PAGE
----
Last week I felt like I was constantly rushing. Rushing downstairs when I woke up to make the coffee and get myself ready. Rushing to rouse the girls and help them get dressed and brush their hair. Rushing out the door and heading to daycare drop-off – making sure I pulled into the parking lot precisely at 7:15. I knew I had a one minute buffer but if I arrived at 7:17 I would pull out of the neighborhood later than I should and I would get stuck behind the bus – which would make me panic throughout the rest of my drive about being late to work. After work, I rushed to get a quick workout in and then rushed to pick up the girls. I headed home to tidy the house a bit and make dinner and before I knew it the whole process started again. It wasn’t very pretty.
Thankfully, there were moments when my children reminded me I needed to slow down.
“Mama!” she called from upstairs.
I was unloading the dishwasher so I could load it again with the dirty dishes that were overflowing in the sink and I hadn’t yet started prepping dinner.
“Come down, babe!” I yelled up the steps. If she came down, I could talk to her while I got some work done.
She didn’t come down.
“Sweetie, come down!” I yelled again.
She still didn’t emerge.
Annoyed at being disrupted from my list of chores I wanted to check off my list, I went upstairs and saw her sitting on her blanket, leaning her head against a pillow in her “fort” (which is really her closet). She looked up at me and let out a muffled sigh.
I took a deep breath and ducked down beneath her hanging dresses and sat next to her. She leaned into me.
“What’s up, kiddo?” I asked.
“Sister doesn’t want to play with me.” she replied.
I put my arm around her little shoulders. “Sometimes sister wants to do other things. That doesn’t mean she doesn’t like you, it just means she wants to do her own thing right now.”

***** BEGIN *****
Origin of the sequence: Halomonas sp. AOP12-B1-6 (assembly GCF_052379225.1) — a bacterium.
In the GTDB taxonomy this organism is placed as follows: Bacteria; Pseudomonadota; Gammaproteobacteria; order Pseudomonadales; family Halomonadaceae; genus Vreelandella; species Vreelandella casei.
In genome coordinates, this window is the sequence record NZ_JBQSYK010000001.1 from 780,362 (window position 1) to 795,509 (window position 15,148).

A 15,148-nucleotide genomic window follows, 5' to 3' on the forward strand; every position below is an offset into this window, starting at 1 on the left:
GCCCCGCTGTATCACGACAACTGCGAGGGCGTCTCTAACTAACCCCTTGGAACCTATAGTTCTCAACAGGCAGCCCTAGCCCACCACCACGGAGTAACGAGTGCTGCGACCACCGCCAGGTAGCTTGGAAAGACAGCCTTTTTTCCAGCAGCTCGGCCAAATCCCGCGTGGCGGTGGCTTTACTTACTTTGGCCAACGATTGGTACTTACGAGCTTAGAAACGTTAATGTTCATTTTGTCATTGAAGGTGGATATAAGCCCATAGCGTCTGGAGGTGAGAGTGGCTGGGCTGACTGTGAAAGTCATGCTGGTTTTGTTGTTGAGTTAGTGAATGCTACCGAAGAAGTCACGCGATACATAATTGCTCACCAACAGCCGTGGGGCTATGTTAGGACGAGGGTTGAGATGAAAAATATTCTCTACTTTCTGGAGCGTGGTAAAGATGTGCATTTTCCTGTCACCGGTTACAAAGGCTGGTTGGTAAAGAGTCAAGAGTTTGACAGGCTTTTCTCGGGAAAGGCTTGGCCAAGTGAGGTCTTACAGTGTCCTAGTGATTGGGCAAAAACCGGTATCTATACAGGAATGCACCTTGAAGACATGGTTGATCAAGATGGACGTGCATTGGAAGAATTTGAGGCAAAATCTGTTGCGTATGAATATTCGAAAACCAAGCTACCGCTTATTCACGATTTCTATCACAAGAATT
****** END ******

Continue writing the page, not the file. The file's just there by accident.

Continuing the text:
“I’m sad,” she said.
“I’m sorry you’re sad.” I sat with her for a couple of minutes and then kissed her on the head and started to get up to head back downstairs.To where my work was.
She put her hand on my shoulder. “Stay with me.” she insisted.
I looked at her small shoulders hunched over and the downturned corners of her mouth and I took a deep breath and sat back down. To where my work really was. We sat next to each other in silence. I tried not to count in my head how many minutes we were sitting, and how many dishes I could put away in that same timeframe. I reminded myself that I enjoyed sitting next to my child.and feeling her warmth and her weight pressed against me. I reminded myself that sometimes the dishes really can wait. I leaned my head against hers and rubbed her back.
After a few minutes of silence, she said, “Thanks for helping me. I feel better now,” and she popped up and walked out of the “fort” ready to head back downstairs.
The anxiety I had felt about taking the time to head upstairs had been totally unfounded. In reality, it had taken only five to seven minutes of total time, starting from when I yelled up the steps from the kitchen. Five to seven minutes to help my daughter to feel loved and secure and able to regroup. Five to seven minutes are so important when you think about it that way.
The pile of overflowing dishes will get done, eventually. They won’t sit there forever. My kids won’t need me for that long.